Writing Prompt: write a story from the POV of a tortured SIM character

By Jess Charle

Just imagine, you’re taking a relaxing dip in your pool when all of the sudden, the ladder disappears and you’re trapped, swimming laps until the pain in your side is no longer bearable and you drown, wondering why your life has taken such a nasty turn.

Maybe you wake up and find yourself in your daughter’s bunk bed. You don’t know why you’re there. The maid is yelling at a chair that’s blocking her from cleaning spoiled food off of the floor. You feel like you’ve done this all before. Did you really die? Is this new life even real? You feel like yourself, but also… you don’t. Something is off.

You get up and take a shower. As you bathe, you hear the carpool for work honking in your driveway. You know you should hurry, but you need 5 more minutes to be thoroughly clean. The car waits, honking.

You get out and dry off. You’re clothed before you even leave the bathroom. Your stomach growls with hunger, but the carpool is still outside, waiting. You’re running late, and now so are your co-workers. Your stomach growls louder. You wish you could grab something quick, but you don’t have the time. Even a snack will take too long.

You step into the kitchen to find your neighbor cooking at the stove. Did he spend the night? Are you dating him? If you’re honest with yourself, you don’t even really like him. Maybe your daughter needs a father, but maybe she doesn’t. You realize you haven’t even seen your daughter in a few days. You hope she’s alright as you run to the car, stomach growling, knowing you won’t be able to eat or check on your child for another eight hours.

You arrive home at 6:10. Your bladder is full to burst and you’re now crying from hunger. You run into the house and pee, at least you’ve found some relief. Entering the kitchen to make dinner, you see your neighbors still there. Remnants of his breakfast sit uncleaned on your kitchen table. He didn’t even bother to make enough food for both of you. You groan in frustration but you don’t have the mental capacity to care anymore. You start to walk to the fridge and he cuts in front of you.

What’s his name again? Does it matter?

He begins talking to you about planes and you roll your eyes. You don’t have time for this. He asks you about finances and tells you about his dog. You feign interest to be polite, but you’re becoming short with him. Why is this man in your house? You vaguely remember letting him in yesterday. Yes, you invited him in to be polite. And then you went swimming. An abject fear tickles the back of your mind. You went swimming. And then you died. You remember the pain in your side.

Your neighbor leans in to kiss you and you snap. You slap him hard across the face. He is shocked, but you don’t care. You go to the fridge and take out what you need to prepare dinner.

You chop nondescript vegetables. Your neighbors still in the house. You can feel it. Why won’t he go home? There’s a knock at the door, but you ignore it. You’re so hungry you can barely think. Where is your daughter? She should be home by now. You don’t care. All you can think of is food.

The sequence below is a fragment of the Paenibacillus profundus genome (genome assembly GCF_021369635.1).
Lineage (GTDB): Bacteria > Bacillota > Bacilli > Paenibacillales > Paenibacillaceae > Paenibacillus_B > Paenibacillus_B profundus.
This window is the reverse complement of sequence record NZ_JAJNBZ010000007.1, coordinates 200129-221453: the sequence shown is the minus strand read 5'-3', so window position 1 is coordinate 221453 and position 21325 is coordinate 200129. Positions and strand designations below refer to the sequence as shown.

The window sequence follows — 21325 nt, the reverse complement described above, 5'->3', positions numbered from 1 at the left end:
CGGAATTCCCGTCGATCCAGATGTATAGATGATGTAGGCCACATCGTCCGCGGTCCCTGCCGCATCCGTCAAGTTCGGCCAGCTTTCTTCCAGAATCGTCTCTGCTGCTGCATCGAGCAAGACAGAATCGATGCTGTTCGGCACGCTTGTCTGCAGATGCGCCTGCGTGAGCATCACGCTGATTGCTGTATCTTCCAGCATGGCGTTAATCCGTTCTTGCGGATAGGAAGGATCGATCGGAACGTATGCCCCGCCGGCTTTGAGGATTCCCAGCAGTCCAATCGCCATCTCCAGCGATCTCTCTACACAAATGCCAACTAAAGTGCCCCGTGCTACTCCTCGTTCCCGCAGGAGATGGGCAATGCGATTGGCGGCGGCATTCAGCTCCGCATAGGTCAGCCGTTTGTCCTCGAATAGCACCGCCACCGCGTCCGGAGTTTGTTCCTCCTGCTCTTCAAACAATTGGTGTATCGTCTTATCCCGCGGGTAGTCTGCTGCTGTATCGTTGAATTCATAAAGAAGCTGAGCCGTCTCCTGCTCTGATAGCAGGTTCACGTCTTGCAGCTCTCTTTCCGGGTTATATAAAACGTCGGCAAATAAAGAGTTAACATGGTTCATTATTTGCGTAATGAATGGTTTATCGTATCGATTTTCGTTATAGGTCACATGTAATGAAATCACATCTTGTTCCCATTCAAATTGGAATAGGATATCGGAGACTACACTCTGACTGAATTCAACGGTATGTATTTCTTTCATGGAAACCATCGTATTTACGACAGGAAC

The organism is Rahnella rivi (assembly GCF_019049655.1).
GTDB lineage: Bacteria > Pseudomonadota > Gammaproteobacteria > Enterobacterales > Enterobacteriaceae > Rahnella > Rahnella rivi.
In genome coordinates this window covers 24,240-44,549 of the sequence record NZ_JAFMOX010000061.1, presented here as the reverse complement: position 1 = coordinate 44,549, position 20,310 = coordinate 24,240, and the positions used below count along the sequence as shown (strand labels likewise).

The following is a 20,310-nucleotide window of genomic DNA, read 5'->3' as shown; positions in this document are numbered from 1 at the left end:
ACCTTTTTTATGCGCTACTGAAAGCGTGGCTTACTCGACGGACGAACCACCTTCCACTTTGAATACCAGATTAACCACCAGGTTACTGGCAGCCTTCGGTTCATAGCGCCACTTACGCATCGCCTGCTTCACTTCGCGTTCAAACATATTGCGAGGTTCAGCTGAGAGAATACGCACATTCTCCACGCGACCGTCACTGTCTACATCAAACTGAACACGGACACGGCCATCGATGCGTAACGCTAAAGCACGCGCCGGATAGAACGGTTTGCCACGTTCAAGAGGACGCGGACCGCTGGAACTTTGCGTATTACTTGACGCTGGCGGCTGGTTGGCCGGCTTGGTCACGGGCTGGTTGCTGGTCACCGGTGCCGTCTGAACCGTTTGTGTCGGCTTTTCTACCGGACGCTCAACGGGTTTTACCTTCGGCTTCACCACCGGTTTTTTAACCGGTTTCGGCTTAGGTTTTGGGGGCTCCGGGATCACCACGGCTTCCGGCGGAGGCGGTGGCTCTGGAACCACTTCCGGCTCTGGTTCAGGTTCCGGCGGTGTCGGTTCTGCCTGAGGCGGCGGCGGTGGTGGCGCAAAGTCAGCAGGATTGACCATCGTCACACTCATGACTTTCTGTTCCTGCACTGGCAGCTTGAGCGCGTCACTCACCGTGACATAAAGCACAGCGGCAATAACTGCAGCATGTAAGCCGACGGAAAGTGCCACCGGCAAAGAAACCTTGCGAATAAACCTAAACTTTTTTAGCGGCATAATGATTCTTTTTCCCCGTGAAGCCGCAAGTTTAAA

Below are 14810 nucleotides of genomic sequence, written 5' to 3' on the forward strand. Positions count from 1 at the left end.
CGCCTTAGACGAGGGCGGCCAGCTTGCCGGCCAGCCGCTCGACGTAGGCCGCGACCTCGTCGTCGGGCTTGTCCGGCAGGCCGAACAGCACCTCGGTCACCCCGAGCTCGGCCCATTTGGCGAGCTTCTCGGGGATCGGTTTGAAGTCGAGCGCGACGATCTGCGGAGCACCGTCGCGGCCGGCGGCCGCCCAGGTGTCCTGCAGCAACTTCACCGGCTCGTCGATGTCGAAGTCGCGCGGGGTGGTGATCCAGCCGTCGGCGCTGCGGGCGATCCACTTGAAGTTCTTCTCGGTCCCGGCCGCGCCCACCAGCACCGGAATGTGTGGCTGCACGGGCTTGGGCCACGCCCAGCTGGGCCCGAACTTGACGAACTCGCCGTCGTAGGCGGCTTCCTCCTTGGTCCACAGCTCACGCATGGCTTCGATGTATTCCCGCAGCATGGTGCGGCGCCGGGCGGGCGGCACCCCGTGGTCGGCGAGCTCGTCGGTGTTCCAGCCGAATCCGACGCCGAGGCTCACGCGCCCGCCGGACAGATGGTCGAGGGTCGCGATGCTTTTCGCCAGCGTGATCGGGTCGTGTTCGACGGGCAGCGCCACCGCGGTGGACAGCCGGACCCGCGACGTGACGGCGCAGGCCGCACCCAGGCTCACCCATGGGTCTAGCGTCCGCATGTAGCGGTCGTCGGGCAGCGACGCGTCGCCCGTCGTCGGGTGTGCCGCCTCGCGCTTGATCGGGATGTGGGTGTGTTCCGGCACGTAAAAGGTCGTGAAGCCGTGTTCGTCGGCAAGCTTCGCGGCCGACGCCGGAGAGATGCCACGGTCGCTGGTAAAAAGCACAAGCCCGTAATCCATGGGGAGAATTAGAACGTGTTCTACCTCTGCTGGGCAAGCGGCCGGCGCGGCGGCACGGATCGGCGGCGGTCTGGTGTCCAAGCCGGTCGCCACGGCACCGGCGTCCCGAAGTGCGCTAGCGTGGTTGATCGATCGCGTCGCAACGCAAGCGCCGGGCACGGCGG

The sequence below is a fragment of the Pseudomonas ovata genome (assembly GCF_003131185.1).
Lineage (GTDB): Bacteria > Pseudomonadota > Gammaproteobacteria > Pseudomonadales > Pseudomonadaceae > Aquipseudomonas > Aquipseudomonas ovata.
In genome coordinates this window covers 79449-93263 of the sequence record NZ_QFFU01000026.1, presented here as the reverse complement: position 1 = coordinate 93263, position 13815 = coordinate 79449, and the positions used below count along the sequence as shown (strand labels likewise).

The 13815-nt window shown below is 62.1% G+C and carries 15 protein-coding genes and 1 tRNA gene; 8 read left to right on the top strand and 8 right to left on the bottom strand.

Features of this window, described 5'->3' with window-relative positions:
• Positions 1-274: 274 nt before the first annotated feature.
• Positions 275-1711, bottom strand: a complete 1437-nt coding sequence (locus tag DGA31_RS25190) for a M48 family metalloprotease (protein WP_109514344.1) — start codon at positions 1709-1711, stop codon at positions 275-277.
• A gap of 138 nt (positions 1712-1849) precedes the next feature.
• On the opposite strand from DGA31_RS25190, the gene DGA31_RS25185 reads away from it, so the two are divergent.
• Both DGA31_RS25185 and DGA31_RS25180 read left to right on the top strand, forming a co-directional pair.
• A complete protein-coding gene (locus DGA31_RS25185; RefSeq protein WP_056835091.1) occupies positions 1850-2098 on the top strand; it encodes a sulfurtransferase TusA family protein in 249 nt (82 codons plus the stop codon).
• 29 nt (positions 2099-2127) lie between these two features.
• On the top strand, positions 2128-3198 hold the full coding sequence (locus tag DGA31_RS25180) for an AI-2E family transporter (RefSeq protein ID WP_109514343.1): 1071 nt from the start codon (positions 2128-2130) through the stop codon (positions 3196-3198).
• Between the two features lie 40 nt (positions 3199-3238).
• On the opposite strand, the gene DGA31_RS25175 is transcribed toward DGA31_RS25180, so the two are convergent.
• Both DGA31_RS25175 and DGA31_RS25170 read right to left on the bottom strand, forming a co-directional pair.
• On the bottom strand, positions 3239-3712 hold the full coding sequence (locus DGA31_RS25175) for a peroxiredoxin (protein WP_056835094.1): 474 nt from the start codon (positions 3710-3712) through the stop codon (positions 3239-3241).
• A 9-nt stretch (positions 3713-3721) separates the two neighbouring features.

You place the chopped veggies and meat on the stove. There’s a knock at the door. You ignore it. You think about your daughter. Your neighbor. You don’t care. There’s another knock at the door.

Suddenly, flames burst upwards in front of you. You scream, jumping backwards. You’ve set the stove on fire. You grab the fire extinguisher and try to put out the flames. Your neighbor is here now. He’s yelling at either you or the fire, you’re not sure. You focus on the inferno in front of you, barely noticing an alarm that blares around you. Your neighbor has his own extinguisher now and is trying to help.

A fireman runs into the kitchen, extinguisher in hand, and together, you quell the flames. The fireman admires a painting on the wall. Your neighbor wanders out of the room and into, where? You hear light snoring coming from the living room and groan. You double over in pain. There’s a knock at the door.

You open it. It’s your other neighbor. What was her name? Have you ever even met her? She slaps your face, hard. Tears well in your eyes. She demands to know where her husband is. You say you don’t know. You say you don’t care. You ask her about her dog, she says he’s doing well. She walks into your home and you turn back to the fridge. You notice your oven is brand new, the scorch marks now gone.

You can hear your neighbors fighting in the living room as you try to cook dinner again. This time you succeed. You sit down and eat the meal you’ve waited so long for. It’s delicious. Satisfied, you decide to take a dip in the pool. You change into your swimsuit and walk to the backyard. You notice a small gravestone beside the pool, but you ignore it. You wonder where your daughter is as you slowly climb into the cool water.

You begin to swim. As you kick off the far wall and swim back towards the house, you notice the ladder is gone.

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